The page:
English memoirs often thrive on self-deprecation. Nicely deflationary, slightly subversive, and often very funny, it is a coin of exchange favoured by James Lees Milne, Cyril Connolly and Michael Holroyd. Yet the historian and poet A L Rowse is quoted in this book, warning the author against this "very middle-class" habit.
Jeremy Lewis successfully ignores his advice. "As a child, I excelled at nothing, and little has changed since then," begins his third memoir. Readers of Playing for Time and Kindred Spirits will know that at one time he was "England's most ineffectual literary agent"; and that his skills as a publisher fell short of memos, meetings or engaging with feigned delight or rage about matters he felt were neither here nor there.
Yet his former claim to "unfocused literary ambitions and no very strong sense of purpose and direction" is a thing of the past. He has found a niche in literary magazines, at the same time writing not just memoirs but biography, too. He earned his spurs with a richly entertaining life of Cyril Connolly. Earlier, Lewis had fostered a dislike of biography as "inherently second-rate and second-hand". But a publisher's suggestion, the attraction of Connolly's merciless self-knowledge and romantic yearnings and encouragement from Connolly's widow won Lewis round. He became prouder of a calling that attempts "the resurrection of the dead, and what could be more miraculous than that?"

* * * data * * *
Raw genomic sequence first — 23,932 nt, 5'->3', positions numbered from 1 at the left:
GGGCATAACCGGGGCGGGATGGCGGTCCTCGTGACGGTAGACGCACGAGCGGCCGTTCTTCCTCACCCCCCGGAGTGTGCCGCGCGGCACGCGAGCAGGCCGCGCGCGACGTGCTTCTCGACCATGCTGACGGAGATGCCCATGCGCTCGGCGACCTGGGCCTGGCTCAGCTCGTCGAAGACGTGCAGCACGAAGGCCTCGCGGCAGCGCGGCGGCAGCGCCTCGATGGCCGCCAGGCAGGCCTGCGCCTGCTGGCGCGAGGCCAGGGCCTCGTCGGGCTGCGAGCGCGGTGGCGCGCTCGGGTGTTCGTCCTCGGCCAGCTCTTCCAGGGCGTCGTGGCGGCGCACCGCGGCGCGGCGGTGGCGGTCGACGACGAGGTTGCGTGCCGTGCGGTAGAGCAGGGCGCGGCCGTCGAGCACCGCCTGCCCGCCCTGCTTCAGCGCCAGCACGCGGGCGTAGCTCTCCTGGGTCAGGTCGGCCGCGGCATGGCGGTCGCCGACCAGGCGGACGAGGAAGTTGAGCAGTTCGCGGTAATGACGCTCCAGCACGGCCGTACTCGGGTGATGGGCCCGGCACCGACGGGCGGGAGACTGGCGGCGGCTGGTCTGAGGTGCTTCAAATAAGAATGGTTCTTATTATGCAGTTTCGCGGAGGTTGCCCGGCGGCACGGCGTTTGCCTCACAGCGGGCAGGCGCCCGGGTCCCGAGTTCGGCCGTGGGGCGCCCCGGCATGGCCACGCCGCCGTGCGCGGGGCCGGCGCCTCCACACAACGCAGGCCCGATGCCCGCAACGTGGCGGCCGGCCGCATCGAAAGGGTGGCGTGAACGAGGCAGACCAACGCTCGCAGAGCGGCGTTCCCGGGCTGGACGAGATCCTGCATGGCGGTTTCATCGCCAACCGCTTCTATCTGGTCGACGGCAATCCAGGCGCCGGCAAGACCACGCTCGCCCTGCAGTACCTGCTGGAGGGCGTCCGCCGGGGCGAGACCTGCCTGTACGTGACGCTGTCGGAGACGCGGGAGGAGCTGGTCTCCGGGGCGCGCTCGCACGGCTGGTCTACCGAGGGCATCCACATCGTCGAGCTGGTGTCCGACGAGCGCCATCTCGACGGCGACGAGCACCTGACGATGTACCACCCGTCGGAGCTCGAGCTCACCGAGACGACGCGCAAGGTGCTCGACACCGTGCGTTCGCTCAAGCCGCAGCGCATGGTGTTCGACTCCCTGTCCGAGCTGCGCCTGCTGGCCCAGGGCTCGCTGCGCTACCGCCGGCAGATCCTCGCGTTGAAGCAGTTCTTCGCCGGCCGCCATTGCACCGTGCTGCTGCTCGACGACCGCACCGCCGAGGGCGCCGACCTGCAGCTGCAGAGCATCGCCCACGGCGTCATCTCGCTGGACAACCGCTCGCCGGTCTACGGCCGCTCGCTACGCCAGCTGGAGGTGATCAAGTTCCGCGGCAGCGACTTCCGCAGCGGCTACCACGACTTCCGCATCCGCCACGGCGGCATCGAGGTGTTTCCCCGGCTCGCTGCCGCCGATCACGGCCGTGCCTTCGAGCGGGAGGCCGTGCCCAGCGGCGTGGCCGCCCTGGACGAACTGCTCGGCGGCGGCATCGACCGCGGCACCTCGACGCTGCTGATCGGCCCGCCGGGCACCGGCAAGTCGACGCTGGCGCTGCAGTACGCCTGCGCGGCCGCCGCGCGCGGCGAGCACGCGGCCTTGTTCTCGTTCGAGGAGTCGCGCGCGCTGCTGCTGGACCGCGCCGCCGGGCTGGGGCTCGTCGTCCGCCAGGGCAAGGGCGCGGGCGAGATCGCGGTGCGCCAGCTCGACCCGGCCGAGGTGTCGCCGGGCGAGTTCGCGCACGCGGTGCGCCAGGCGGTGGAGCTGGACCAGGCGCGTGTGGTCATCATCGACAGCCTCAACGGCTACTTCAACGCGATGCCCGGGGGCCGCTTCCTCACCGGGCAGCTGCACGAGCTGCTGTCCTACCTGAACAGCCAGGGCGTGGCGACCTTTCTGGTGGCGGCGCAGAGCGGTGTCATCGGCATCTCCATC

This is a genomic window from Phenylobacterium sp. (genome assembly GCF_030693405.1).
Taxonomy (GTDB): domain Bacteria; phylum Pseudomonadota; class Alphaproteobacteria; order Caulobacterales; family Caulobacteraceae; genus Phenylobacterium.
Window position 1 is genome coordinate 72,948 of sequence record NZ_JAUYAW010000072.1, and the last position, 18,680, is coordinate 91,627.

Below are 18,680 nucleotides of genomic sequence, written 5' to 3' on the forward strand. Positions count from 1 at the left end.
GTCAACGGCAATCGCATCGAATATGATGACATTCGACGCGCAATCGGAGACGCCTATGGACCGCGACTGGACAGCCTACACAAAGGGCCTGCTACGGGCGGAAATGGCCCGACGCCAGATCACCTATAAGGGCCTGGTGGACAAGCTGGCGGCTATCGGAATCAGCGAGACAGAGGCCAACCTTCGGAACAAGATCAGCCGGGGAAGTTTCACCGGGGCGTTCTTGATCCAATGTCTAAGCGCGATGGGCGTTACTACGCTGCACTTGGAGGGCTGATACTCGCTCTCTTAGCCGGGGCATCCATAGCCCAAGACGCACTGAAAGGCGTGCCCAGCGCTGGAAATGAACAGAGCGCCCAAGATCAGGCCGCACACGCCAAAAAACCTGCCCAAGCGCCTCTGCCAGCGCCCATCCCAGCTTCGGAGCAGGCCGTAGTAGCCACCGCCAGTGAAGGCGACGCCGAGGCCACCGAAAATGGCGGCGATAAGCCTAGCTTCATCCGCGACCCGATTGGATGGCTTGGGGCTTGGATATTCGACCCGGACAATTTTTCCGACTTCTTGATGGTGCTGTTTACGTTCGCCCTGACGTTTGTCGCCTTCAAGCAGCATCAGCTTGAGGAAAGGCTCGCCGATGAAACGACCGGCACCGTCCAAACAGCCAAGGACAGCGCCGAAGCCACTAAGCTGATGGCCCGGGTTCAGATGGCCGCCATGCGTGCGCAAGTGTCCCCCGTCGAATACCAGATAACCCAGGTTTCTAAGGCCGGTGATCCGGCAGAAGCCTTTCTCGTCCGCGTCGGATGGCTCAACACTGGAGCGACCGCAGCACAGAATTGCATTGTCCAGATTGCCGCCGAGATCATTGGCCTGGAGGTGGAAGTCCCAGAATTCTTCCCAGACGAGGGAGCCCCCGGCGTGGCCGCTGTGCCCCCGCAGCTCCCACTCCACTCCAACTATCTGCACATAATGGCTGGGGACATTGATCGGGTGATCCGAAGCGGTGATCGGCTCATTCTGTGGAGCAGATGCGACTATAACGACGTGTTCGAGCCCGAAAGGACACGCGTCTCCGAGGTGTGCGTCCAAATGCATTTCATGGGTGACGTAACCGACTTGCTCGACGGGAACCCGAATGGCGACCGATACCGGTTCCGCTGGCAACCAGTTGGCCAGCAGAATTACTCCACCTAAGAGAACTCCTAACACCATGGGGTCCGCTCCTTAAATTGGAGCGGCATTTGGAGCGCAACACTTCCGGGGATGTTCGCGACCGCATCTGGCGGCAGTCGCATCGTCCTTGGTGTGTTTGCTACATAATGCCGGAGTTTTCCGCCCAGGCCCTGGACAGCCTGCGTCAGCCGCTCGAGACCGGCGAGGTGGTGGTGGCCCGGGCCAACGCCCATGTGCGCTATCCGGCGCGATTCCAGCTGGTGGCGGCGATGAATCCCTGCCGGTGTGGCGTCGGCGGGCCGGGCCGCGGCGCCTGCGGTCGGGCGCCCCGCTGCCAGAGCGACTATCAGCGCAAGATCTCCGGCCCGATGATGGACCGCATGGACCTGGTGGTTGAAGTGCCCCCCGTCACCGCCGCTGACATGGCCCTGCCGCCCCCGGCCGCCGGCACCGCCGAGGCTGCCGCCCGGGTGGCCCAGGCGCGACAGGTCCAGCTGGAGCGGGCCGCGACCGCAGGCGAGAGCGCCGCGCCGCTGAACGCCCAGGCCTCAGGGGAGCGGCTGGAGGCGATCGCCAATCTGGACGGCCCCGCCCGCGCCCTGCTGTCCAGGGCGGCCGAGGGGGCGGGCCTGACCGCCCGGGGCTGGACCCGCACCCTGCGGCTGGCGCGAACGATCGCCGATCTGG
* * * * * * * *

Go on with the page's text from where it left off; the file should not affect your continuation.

It also gives him an opportunity to add to the vignettes that enliven his memoirs. In Kindred Spirits he memorialised two powerful women publishers – Norah Smallwood and Carmen Callil. Here it is Barbara Skelton, Connolly's second wife, who delights and appals, flirting with him and blaming him for every disaster.
Some of the characters Lewis revives are half-forgotten literary figures, yet so agile is the writing that the reader's interest is always engaged. The memoir offers a portrait of London literary life over the past 40 years, together with an astute reflection on publishing today. Lewis also takes us inside the office of the Literary Review, revisits the garden shed in which Alan Ross edited the London Magazine and calls on the last member of the Bloomsbury group, Frances Partridge. It is the combination of percipience, self-knowledge and a readiness to admit sadness that gives this book real stature, the self-deprecation not veiling authenticity but forming part of it.Reuse content